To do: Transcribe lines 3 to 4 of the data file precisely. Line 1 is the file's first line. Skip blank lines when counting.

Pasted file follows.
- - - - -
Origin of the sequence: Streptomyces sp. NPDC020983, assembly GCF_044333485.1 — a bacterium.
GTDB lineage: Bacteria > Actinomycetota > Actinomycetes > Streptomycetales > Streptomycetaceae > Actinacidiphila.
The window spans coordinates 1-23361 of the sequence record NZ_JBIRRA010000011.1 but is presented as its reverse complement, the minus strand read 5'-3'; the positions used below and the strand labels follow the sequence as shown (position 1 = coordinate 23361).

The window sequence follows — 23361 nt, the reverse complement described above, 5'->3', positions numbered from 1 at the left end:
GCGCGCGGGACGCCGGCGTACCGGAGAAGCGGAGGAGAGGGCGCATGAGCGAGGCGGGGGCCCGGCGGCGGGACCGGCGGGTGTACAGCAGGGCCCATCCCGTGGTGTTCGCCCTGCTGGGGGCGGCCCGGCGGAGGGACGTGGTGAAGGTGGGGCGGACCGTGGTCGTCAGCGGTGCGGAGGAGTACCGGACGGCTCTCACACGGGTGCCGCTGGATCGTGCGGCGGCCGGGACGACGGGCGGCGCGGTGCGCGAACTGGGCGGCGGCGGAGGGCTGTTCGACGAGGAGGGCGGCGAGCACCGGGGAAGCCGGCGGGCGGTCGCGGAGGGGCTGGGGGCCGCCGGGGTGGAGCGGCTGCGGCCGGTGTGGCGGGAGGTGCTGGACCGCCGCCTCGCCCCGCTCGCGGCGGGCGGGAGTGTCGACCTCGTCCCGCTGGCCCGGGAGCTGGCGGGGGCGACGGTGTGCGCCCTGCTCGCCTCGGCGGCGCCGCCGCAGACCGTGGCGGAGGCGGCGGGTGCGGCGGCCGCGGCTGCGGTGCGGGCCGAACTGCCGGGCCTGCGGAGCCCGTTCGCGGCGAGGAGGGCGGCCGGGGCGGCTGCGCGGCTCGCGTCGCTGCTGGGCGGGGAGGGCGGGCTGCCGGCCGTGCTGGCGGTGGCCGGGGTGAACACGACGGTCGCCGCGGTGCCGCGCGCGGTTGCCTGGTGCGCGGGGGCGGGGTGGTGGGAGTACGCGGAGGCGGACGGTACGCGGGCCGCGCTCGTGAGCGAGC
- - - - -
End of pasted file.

The window spans coordinates 1-23361 of the sequence record NZ_JBIRRA010000011.1 but is presented as its reverse complement, the minus strand read 5'-3'; the positions used below and the strand labels follow the sequence as shown (position 1 = coordinate 23361).

The window sequence follows — 23361 nt, the reverse complement described above, 5'->3', positions numbered from 1 at the left end: